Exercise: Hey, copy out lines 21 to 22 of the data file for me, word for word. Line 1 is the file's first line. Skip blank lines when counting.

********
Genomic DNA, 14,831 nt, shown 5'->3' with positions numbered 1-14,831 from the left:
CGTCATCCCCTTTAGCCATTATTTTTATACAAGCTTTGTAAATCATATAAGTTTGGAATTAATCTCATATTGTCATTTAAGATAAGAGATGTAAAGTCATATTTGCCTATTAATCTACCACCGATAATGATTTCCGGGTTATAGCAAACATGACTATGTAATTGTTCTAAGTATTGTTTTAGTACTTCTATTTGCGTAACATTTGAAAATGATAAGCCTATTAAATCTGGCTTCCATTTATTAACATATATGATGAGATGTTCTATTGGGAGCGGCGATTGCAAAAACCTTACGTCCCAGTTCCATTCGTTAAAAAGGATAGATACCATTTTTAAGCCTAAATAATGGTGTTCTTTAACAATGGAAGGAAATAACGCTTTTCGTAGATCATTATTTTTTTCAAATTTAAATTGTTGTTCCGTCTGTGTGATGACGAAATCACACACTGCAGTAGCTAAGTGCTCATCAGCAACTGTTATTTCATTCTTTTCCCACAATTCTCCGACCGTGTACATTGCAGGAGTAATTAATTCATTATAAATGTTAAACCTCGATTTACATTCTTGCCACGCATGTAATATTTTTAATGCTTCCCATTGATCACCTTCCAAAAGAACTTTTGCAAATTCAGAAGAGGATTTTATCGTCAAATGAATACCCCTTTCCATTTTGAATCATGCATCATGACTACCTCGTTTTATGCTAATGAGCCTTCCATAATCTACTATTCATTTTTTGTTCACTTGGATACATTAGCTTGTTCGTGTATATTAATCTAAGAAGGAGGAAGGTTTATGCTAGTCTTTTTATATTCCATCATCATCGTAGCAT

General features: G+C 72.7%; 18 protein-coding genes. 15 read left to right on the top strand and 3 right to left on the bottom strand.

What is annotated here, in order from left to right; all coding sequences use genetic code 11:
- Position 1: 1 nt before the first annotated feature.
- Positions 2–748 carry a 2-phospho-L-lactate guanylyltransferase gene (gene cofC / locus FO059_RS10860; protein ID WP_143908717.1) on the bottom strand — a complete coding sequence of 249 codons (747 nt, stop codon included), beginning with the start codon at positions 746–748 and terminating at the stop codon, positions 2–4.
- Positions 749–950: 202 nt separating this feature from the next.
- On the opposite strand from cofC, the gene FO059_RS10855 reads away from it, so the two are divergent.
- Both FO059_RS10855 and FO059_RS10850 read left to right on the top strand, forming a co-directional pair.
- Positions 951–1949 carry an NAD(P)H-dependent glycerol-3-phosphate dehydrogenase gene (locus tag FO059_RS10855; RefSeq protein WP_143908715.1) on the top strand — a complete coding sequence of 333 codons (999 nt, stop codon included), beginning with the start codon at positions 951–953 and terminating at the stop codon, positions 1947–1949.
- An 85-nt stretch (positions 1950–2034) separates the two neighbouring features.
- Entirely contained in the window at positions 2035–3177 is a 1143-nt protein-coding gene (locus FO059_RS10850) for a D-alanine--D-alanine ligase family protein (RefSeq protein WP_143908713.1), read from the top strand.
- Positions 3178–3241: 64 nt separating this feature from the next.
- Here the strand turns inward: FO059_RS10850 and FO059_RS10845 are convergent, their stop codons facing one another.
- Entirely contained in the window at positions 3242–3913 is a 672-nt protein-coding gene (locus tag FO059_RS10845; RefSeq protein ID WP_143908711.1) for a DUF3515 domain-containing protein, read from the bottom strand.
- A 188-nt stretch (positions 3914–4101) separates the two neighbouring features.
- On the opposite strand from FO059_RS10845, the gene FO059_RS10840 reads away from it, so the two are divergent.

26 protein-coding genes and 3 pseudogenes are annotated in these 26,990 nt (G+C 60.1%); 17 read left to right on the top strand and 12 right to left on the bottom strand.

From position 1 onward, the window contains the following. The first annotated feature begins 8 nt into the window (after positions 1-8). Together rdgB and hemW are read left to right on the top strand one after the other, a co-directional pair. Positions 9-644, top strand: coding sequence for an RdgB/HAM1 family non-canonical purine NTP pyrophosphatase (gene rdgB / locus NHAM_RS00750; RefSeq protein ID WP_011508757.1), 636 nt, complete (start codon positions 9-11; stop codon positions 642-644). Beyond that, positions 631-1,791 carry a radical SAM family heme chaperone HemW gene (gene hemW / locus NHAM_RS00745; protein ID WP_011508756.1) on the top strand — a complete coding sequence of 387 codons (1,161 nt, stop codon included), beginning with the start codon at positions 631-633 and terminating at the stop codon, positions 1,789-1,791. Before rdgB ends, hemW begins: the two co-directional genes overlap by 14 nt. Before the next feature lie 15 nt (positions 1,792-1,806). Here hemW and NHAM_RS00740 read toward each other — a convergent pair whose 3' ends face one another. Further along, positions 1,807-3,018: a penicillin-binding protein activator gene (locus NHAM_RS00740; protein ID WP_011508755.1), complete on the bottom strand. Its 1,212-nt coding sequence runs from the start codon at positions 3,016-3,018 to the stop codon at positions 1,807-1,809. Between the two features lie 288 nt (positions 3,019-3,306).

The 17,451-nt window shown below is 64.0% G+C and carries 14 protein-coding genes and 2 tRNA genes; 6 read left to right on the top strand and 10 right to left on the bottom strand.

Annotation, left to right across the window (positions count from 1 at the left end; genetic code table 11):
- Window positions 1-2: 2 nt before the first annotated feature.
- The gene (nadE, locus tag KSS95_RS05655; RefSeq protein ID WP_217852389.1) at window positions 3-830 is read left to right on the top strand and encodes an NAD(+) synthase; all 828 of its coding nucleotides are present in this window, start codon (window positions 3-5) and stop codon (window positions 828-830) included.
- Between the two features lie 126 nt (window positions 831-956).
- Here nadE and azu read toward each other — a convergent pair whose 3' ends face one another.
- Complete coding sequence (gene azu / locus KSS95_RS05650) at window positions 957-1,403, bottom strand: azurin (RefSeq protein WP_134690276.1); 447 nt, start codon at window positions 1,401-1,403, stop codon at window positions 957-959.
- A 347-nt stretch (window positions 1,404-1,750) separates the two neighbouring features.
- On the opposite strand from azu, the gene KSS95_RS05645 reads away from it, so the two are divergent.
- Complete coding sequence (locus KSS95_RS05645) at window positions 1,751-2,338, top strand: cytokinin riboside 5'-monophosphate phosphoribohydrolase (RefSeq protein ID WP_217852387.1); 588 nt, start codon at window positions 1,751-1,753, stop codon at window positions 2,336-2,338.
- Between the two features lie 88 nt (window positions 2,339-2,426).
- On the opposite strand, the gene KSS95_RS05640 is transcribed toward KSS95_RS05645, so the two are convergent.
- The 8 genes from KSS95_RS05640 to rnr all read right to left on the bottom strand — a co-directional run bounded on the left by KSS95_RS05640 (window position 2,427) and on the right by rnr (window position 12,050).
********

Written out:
Annotation, left to right across the window (positions count from 1 at the left end; genetic code table 11):
- Window positions 1-2: 2 nt before the first annotated feature.